Planet’s perfect storm

Artist’s impression of H209458b and its Sun-like star

Astronomers have measured a superstorm in the atmosphere of a distant planet. This artist’s impression shows the Jupiter-like planet and its Sun-like host star.

  • HD209458b is a planet 150 light-years from Earth
  • 60% the mass of Jupiter, with similar carbon content
  • Fierce winds detected, driven by high temperatures

Astronomers studying a planet 150 light-years from Earth have detected a huge, heat-driven storm raging in its atmosphere.

HD209458b is about 60% as massive as Jupiter, orbiting a Sun-like star at a distance of only 1/20th that of the Sun to the Earth.

The planet always keeps one side facing its star, making that side very hot, while the other is much cooler. In fact, the intense heat from the star makes the planet’s dayside around 1,000 degrees Celsius.

“On Earth, big temperature differences inevitably lead to fierce winds, and as our new measurements reveal, the situation is no different on HD209458b,” says team member Simon Albrecht.

“HD209458b is definitely not a place for the faint-hearted. By studying the poisonous carbon monoxide gas with great accuracy we found evidence for a super wind, blowing at a speed of 5,000 to 10,000 km per hour,” says Ignas Snellen, who led the team of astronomers.

High-precision observations

HD209458b was the first exoplanet (ie. one that orbits a star other than our Sun) to be found “transiting”. Every 3.5 days the planet moves in front of its star, blocking a small portion of the starlight during a three-hour period.

During these events, a tiny fraction of the starlight filters through the planet’s atmosphere, leaving an imprint.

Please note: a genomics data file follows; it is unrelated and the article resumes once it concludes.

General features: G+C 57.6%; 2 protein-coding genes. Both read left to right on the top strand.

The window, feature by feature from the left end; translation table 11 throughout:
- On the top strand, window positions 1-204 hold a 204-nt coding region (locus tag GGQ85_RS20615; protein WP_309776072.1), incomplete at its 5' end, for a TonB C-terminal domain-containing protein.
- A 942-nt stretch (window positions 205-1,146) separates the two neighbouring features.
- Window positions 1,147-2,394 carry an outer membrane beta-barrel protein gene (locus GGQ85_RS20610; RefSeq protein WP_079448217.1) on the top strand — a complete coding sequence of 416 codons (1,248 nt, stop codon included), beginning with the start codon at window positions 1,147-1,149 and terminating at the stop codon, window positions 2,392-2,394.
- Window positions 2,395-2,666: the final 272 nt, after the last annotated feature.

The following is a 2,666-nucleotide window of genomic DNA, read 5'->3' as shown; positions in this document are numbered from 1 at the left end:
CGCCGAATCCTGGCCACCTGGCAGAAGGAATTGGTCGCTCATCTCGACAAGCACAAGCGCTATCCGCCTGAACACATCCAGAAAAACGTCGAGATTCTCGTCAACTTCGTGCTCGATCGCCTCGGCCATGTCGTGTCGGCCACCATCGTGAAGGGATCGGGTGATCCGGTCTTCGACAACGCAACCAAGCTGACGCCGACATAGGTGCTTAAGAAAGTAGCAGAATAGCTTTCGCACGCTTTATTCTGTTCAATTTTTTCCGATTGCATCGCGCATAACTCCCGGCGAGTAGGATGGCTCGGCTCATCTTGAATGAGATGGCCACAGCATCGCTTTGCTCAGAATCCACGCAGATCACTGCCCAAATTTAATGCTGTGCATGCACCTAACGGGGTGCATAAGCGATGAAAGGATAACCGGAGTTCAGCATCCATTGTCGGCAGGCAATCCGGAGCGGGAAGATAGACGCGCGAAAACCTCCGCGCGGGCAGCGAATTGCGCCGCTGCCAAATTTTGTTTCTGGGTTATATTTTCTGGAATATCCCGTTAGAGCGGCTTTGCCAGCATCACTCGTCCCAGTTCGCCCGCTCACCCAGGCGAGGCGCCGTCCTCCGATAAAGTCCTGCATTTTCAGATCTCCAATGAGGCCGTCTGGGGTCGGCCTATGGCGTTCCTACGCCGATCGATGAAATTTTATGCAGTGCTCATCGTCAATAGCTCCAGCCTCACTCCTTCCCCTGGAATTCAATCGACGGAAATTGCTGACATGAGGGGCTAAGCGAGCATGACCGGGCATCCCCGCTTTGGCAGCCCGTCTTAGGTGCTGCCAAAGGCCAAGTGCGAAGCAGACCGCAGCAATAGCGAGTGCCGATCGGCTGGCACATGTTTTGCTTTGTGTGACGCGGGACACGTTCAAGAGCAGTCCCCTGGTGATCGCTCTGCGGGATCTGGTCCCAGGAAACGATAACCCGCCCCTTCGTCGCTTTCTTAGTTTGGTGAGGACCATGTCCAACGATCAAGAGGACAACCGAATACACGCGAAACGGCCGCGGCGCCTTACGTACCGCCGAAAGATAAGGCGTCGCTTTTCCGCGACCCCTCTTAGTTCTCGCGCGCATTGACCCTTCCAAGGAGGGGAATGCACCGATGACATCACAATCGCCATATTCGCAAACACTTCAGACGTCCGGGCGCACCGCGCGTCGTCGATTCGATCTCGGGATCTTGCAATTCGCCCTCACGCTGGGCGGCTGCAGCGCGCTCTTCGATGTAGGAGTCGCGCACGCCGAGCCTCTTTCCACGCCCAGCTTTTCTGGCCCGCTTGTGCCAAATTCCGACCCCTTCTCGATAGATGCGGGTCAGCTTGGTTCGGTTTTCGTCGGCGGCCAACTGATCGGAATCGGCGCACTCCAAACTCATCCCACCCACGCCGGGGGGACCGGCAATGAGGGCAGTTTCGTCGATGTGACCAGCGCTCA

Enclosures of the four main VLT telescopes

A team of astronomers from the Leiden University, the Netherlands Institute for Space Research (SRON), and MIT in the United States, used the European Southern Observatorys’ (ESO) Very Large Telescope and its powerful CRIRES spectrograph to detect and analyse these faint fingerprints, studying the planet for about five hours as it passed in front of its star.

CRIRES enabled the astronomers to measure the spectrum of carbon monoxide gas in the planet’s atmosphere to high precision. “This high precision allows us to measure the velocity of the carbon monoxide gas for the first time using the Doppler effect,” says team member Remco de Kok.

Similar to Jupiter and Saturn

The astronomers achieved several other firsts, including directly measuring the velocity of the planet as it orbits its star.

“In general, the mass of an exoplanet is determined by measuring the wobble of the star and assuming a mass for the star, according to theory. Here, we have been able to measure the motion of the planet as well, and thus determine both the mass of the star and of the planet,” says co-author Ernst de Mooij.

Also for the first time, the astronomers have measured how much carbon is present in the atmosphere of this planet.

“It seems that H209458b is actually as carbon-rich as Jupiter and Saturn. This could indicate that it was formed in the same way,” says Snellen.

“In the future, astronomers may be able to use this type of observation to study the atmospheres of Earth-like planets, to determine whether life also exists elsewhere in the Universe.”

Adapted from information issued by ESO / L. Calçada.

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